Thursday, January 16, 2014

Overheard in the Kitchen...

Me: "I prefer squalene."

RX: "I like hexane."

Me: "Squalene: Otherwise known as shark liver oil."

RX: "So it's a real thing? So's hexane, although witches don't use it."

Me: "You'd think it's what Nanny Ogg used to run her barbecue grill."
The conversation had come about because of the headache-inducing effects of toluene fumes first thing in the AM. Naturally, "toluene" led to the discussion of other "-enes" and "-anes", like it does in most households, right? Right?

31 comments:

Derfel Cadarn said...

I am now motivated to inquire for the reason for the smell of toluene in the morning ? And does indeed smell like victory ? Inquiring minds want to know.

bob r said...

"Naturally, "toluene" led to the discussion of other "-enes" and "-anes", like it does in most households, right? Right?

In mine it might lead to a monologue :-).

AuricTech said...

At least it wasn't a mundane conversation....

Scott J said...

I flunked chemistry multiple times in college. That's part of how I wound up in IT.

I keep thinking perhaps I should do some remedial self-education on the subject now that I'm older and not as easily distracted by the opposite sex and parties.

The -ane foremost in my mind right now is Propane as I have to buy 100 gallons to the tune of $300 something to keep my house warm, water hot and clothes dry.

TV Norn said...

Yeah, what Derfel said - are you mixing high-octane fuel in the back hallway..? I used to trifle with aniline (RIP fiberglass fuel tanks-), toluene, xylene etc while brewing up fuels that would get along with the pistons of hopped up bike engines...

TBeck said...

Baba Yaga uses hexane to run her double boiler cauldron.

George Weinberg said...

If you don't like your toluene plain, you might want to try nitrating toluene.

armedlaughing said...

'Hen-bane'? 'Wolf-bane'?
Velveeta?

Other inorganic stuff...

gfa

Ed said...

Stop sniffing the model airplane glue at breakfast and you will not have that problem.

Anonymous said...

I like ethanol. It's organic!

Gerry

Anonymous said...

.mil heat tabs to warm your morning coffee, ehh. Power out?

Charles Pergiel said...

First it's glue, then it's meth, then the whole house goes up in a screaming fireball of death like on Justified. Yee haw!

mikee said...

As a PhD Chemist, I understood some of the words used in your post.

However, I fully expected toluene in the morning to smell like VICTORY.

Opinionated Grump (Rich in NC) said...

did youze guyz get a new stove?

Kermit said...

So the place was filled with one of the aromas that makes up the total experience of an Ankh-Morpork misty morning.

Anonymous said...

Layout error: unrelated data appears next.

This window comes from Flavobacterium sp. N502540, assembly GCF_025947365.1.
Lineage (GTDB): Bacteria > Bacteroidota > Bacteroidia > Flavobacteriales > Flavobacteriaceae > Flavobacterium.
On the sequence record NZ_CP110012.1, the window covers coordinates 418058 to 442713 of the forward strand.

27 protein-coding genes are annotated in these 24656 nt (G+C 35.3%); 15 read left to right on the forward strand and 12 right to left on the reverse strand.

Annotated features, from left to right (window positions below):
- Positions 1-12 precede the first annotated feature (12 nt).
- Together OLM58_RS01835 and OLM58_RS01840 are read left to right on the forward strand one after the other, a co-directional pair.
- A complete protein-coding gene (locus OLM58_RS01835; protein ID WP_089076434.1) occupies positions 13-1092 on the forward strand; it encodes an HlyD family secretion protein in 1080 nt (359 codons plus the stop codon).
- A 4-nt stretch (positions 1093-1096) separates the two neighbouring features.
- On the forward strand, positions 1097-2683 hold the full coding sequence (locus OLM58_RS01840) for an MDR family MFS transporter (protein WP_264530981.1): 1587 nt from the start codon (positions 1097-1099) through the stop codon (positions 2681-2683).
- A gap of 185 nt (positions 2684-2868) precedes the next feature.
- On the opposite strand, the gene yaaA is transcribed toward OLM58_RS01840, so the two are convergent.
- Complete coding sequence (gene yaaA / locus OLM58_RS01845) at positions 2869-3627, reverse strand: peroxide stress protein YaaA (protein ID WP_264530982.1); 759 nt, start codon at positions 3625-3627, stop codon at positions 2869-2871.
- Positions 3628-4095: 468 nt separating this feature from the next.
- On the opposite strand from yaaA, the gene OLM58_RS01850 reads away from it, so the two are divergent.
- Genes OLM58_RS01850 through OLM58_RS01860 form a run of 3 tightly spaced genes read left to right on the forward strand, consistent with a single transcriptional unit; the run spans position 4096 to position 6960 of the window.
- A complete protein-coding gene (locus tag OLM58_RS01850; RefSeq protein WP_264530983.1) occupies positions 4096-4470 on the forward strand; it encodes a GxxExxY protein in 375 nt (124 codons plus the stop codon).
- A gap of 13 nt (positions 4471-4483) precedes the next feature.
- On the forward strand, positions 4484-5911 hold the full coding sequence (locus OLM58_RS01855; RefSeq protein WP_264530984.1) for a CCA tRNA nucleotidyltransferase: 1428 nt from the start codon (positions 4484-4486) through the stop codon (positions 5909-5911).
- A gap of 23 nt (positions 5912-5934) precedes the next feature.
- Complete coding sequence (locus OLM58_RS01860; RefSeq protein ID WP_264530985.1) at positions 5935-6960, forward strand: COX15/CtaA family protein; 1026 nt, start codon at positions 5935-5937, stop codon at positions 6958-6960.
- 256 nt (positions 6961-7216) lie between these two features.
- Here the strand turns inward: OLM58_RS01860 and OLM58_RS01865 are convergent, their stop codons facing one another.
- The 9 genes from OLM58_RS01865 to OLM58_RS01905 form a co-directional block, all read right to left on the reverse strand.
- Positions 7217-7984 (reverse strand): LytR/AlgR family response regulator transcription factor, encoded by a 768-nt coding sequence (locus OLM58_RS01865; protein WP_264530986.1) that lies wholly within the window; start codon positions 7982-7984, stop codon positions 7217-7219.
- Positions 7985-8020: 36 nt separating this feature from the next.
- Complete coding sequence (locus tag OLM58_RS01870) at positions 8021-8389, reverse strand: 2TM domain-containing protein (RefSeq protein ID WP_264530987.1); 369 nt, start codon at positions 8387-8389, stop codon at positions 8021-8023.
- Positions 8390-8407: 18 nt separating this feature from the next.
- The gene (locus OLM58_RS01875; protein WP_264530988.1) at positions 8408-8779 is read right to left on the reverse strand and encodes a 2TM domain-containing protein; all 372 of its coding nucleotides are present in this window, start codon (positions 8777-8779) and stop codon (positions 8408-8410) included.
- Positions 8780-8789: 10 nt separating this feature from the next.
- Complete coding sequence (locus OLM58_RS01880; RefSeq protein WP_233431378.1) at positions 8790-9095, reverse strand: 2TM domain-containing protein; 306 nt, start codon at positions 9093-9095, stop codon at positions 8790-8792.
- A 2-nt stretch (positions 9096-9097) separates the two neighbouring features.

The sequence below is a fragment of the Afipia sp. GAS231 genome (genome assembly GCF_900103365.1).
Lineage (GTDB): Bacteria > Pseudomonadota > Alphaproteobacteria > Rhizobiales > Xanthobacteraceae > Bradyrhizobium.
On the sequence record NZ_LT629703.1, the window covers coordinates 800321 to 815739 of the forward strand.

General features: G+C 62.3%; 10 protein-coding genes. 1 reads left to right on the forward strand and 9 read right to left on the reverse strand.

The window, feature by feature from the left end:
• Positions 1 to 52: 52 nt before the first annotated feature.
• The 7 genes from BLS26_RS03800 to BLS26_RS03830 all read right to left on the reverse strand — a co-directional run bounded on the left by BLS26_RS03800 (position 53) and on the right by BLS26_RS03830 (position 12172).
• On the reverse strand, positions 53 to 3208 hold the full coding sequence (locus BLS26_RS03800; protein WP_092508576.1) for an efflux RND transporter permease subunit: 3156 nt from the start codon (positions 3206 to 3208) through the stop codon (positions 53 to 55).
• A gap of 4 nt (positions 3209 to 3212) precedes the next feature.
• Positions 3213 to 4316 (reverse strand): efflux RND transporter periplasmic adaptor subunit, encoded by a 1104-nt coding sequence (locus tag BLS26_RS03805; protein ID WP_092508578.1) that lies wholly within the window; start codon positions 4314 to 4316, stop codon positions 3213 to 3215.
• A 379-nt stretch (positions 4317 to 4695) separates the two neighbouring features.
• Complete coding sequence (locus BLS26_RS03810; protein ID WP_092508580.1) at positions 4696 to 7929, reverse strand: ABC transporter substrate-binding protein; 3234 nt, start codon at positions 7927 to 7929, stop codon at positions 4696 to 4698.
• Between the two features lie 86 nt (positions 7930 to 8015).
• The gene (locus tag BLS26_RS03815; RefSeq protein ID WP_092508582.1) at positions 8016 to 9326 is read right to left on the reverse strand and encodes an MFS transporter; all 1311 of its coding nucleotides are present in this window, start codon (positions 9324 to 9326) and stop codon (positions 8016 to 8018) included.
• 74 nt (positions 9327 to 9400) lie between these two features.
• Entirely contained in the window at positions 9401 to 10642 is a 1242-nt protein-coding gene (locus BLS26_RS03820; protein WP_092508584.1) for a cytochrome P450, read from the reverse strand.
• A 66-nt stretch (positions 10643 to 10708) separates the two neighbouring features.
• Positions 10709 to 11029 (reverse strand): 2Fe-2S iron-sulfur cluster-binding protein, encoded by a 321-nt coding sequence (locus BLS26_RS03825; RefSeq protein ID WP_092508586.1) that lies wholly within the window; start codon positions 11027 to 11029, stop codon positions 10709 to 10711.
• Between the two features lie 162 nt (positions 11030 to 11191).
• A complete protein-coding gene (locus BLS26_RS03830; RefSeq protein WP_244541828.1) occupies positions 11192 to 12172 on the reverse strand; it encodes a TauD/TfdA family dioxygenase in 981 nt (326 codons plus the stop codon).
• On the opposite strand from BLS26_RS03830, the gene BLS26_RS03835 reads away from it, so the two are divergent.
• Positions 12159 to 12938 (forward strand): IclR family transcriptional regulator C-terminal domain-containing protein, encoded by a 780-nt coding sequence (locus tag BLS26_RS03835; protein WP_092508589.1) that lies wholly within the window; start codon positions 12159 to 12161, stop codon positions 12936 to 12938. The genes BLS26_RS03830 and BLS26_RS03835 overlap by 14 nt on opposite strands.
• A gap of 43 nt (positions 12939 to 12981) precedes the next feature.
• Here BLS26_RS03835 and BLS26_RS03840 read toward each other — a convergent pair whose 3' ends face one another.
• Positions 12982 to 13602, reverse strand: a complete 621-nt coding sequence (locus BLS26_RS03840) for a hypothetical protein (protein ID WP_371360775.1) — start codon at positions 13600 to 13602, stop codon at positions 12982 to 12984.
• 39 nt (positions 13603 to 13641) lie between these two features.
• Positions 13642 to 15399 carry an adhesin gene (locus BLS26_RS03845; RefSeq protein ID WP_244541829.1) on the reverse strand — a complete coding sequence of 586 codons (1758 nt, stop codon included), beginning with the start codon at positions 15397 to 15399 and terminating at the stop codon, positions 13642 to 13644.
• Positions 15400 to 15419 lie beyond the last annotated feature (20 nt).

"If you don't like your toluene plain, you might want to try nitrating toluene."

....and stir in some diatomaceous earth while you're at it.....

Bobbi X said...

I was mending my motorcycle boots with Shoe Goo. Glued the heel back on last night but there was a slight gap. And they are big, clunky boots -- this was a full-width, D- shaped heel.

Will said...

Toluene is common in carb cleaners, and cheap brake cleaner. Might also be in some gun cleaning sprays. Somewhat useful solvent.
I seem to recall it became more common after the .gov started restricting the good stuff.

Ole Phat Stu said...

Do pretty girls use beut-ane?

Steve Skubinna said...

I expect that the fuel used at UU would be octane, then.

roland said...

ISWYDT. tight work.

lelnet said...

If there are households where this is not the case, I do not wish to know of them. :)

Robin said...

I picked the wrong day to stop sniffing glue.

alex. said...

In Hemingway's famous fisherman tale, the Old Man used to drink shark liver oil everyday before heading out to Sea. Hadn't thought about that tale in years. Thanks for the memories!

Will said...

Roberta, does that Shoe Goo work well?

I've got a pair of light hiking type boots that the whole outer sole (rubber) detached, except at the wrap around toe and heel. I'm wondering how well it would hold on something that is flexible.

I'm thinking it would be best to glue it in sections, rather than try for full coverage all at once.
That's if the glue is even appropriate for this type of repair.

CMonster said...

+1 for the knowing who Nanny Ogg is.

Ken said...

For the finest in chemical humor, may I recommend:

Things I Won't Work With. "Sand Won't Save You This Time" is probably still the best of the lot.

mikee said...

Shoe Goo is one of the best things in life, and I recommend it heartily for all footwear related repairs.

Since I first used it in the early 1980s on running shoes that had loose morals, or at least lost soles, there have been innovations such as Marine Goo, Boot & Glove Goo, Plumbing Goop, and so on.

Check out the entire line of Goo:

http://www.amazon.com/Amazing-Goop-Plumbing-Household-M10-5510100/dp/B004M774E2

another Mike said...

We sell Goop products where I work, and we were told that they are all the same stuff, repackaged for marketing purposes.

I'm not sure I believe that, completely.

The products do work on almost anything - dries clear and slightly flexible so it isn't prone to cracking.

AM said...

Funny, I did a research project on squalene epoxidase inhibitors in college. You know, those classes of drugs which get rid of athlete's foot.

As far as hexane goes, lots of different hexanes out there, cyclohexane, tetrahedral hexane, of course when you get into IUPAC naming everything sounds scary...

Anonymous said...

I used to work with cyclohexane (a good solvent for pharmaceuticals). Scary stuff--we had a lot of fire evacuations.

Antibubba